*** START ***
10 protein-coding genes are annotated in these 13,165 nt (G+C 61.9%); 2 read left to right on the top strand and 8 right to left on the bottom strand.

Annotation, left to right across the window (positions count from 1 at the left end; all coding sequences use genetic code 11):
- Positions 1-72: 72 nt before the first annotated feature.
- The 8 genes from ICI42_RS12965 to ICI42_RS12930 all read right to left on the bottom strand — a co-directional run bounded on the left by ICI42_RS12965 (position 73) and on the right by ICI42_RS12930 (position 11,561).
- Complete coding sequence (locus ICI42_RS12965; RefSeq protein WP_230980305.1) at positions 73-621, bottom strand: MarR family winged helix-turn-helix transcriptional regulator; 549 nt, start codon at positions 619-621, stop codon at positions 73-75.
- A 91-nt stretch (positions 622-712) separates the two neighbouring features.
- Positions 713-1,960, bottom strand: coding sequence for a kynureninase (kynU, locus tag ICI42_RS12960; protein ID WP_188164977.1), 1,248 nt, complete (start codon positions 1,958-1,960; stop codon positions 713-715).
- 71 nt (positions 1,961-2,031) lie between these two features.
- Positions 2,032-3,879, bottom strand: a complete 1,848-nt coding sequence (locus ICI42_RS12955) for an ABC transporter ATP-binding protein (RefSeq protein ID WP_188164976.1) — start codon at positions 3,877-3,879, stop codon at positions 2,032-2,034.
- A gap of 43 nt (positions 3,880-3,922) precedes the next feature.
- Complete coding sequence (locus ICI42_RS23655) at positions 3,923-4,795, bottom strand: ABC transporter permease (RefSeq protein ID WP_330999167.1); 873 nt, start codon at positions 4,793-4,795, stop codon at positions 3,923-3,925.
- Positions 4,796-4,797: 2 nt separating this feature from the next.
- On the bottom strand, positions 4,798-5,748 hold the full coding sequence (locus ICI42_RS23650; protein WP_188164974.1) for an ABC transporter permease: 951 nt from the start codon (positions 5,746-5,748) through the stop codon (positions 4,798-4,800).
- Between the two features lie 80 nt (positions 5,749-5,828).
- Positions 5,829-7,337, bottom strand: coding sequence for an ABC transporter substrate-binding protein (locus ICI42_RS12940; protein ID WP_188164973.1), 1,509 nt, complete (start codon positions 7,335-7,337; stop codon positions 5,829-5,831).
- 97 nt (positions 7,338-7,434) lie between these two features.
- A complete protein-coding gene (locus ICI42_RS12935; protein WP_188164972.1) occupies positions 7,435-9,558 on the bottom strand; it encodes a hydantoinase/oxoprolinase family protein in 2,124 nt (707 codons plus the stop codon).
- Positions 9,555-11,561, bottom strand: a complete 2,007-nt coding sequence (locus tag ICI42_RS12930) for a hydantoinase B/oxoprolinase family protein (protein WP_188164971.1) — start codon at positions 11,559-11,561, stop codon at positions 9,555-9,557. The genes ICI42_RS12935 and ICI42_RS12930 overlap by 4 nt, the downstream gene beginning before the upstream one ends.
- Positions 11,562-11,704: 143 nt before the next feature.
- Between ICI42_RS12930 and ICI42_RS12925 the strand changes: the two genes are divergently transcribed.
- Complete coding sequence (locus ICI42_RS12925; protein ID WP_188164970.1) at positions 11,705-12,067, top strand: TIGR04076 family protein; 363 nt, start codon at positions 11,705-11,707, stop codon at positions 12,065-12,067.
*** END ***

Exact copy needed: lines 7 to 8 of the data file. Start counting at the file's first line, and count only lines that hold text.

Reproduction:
- Positions 713-1,960, bottom strand: coding sequence for a kynureninase (kynU, locus tag ICI42_RS12960; protein ID WP_188164977.1), 1,248 nt, complete (start codon positions 1,958-1,960; stop codon positions 713-715).
- 71 nt (positions 1,961-2,031) lie between these two features.